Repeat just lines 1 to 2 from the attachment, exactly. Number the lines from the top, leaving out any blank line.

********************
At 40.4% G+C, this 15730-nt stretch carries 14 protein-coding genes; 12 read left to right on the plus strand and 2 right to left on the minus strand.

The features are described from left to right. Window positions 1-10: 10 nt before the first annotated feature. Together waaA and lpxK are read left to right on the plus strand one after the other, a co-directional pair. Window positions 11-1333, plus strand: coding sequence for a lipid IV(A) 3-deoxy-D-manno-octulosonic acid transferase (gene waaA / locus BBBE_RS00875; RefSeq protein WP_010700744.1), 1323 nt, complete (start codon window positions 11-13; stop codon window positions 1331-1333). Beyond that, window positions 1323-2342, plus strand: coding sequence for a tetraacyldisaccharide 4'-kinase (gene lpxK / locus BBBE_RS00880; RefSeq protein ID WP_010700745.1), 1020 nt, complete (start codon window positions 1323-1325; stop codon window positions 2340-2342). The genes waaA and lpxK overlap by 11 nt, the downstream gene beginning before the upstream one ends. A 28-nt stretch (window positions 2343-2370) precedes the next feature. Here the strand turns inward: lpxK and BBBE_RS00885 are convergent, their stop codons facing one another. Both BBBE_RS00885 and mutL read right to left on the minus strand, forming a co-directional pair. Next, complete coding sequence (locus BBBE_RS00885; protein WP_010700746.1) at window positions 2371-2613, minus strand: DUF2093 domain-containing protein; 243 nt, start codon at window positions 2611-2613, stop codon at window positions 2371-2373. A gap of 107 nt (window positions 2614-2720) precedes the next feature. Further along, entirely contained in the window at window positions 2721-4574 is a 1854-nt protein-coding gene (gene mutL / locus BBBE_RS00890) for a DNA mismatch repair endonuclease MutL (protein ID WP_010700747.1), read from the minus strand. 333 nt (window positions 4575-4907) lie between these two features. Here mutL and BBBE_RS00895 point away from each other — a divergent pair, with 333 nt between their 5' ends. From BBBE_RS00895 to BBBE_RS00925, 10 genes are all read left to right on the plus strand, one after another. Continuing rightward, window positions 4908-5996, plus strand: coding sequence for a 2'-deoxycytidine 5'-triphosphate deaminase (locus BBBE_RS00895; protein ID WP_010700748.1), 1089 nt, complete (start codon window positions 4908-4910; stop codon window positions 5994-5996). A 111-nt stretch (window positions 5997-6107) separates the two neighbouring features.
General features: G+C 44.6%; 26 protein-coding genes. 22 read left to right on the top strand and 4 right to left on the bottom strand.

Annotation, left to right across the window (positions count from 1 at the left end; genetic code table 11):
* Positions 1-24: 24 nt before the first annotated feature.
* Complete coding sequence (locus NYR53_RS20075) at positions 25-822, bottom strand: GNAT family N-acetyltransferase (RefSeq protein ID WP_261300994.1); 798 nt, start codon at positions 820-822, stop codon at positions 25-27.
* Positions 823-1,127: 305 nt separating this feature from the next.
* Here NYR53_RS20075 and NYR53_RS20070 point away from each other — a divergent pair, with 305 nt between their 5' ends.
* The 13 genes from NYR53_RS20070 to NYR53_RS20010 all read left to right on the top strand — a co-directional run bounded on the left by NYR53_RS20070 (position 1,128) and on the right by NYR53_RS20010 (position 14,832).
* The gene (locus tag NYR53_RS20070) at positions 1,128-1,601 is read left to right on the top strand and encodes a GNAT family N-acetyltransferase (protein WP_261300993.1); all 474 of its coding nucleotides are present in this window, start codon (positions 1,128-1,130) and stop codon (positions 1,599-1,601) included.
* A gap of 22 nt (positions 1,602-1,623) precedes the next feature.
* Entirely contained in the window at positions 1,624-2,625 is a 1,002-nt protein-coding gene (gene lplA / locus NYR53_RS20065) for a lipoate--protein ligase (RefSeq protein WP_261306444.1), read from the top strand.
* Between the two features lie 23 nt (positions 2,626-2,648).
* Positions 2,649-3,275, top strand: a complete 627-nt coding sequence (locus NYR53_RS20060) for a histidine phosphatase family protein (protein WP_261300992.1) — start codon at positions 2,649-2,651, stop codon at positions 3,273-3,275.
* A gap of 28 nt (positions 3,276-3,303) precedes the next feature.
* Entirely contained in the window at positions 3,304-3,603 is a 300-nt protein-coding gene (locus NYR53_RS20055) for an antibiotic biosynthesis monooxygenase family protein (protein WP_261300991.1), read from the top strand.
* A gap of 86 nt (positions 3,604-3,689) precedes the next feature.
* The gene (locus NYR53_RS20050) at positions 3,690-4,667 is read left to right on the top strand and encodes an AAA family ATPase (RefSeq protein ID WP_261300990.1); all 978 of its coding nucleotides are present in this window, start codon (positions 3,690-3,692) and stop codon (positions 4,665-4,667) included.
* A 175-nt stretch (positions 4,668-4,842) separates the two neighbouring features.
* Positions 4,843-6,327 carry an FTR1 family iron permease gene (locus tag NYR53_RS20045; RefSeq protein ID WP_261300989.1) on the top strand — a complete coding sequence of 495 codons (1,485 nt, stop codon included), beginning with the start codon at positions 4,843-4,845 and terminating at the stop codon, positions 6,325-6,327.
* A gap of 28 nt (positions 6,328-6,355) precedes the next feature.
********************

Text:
At 40.4% G+C, this 15730-nt stretch carries 14 protein-coding genes; 12 read left to right on the plus strand and 2 right to left on the minus strand.

The features are described from left to right. Window positions 1-10: 10 nt before the first annotated feature. Together waaA and lpxK are read left to right on the plus strand one after the other, a co-directional pair. Window positions 11-1333, plus strand: coding sequence for a lipid IV(A) 3-deoxy-D-manno-octulosonic acid transferase (gene waaA / locus BBBE_RS00875; RefSeq protein WP_010700744.1), 1323 nt, complete (start codon window positions 11-13; stop codon window positions 1331-1333). Beyond that, window positions 1323-2342, plus strand: coding sequence for a tetraacyldisaccharide 4'-kinase (gene lpxK / locus BBBE_RS00880; RefSeq protein ID WP_010700745.1), 1020 nt, complete (start codon window positions 1323-1325; stop codon window positions 2340-2342). The genes waaA and lpxK overlap by 11 nt, the downstream gene beginning before the upstream one ends. A 28-nt stretch (window positions 2343-2370) precedes the next feature. Here the strand turns inward: lpxK and BBBE_RS00885 are convergent, their stop codons facing one another. Both BBBE_RS00885 and mutL read right to left on the minus strand, forming a co-directional pair. Next, complete coding sequence (locus BBBE_RS00885; protein WP_010700746.1) at window positions 2371-2613, minus strand: DUF2093 domain-containing protein; 243 nt, start codon at window positions 2611-2613, stop codon at window positions 2371-2373. A gap of 107 nt (window positions 2614-2720) precedes the next feature. Further along, entirely contained in the window at window positions 2721-4574 is a 1854-nt protein-coding gene (gene mutL / locus BBBE_RS00890) for a DNA mismatch repair endonuclease MutL (protein ID WP_010700747.1), read from the minus strand. 333 nt (window positions 4575-4907) lie between these two features. Here mutL and BBBE_RS00895 point away from each other — a divergent pair, with 333 nt between their 5' ends. From BBBE_RS00895 to BBBE_RS00925, 10 genes are all read left to right on the plus strand, one after another. Continuing rightward, window positions 4908-5996, plus strand: coding sequence for a 2'-deoxycytidine 5'-triphosphate deaminase (locus BBBE_RS00895; protein ID WP_010700748.1), 1089 nt, complete (start codon window positions 4908-4910; stop codon window positions 5994-5996). A 111-nt stretch (window positions 5997-6107) separates the two neighbouring features.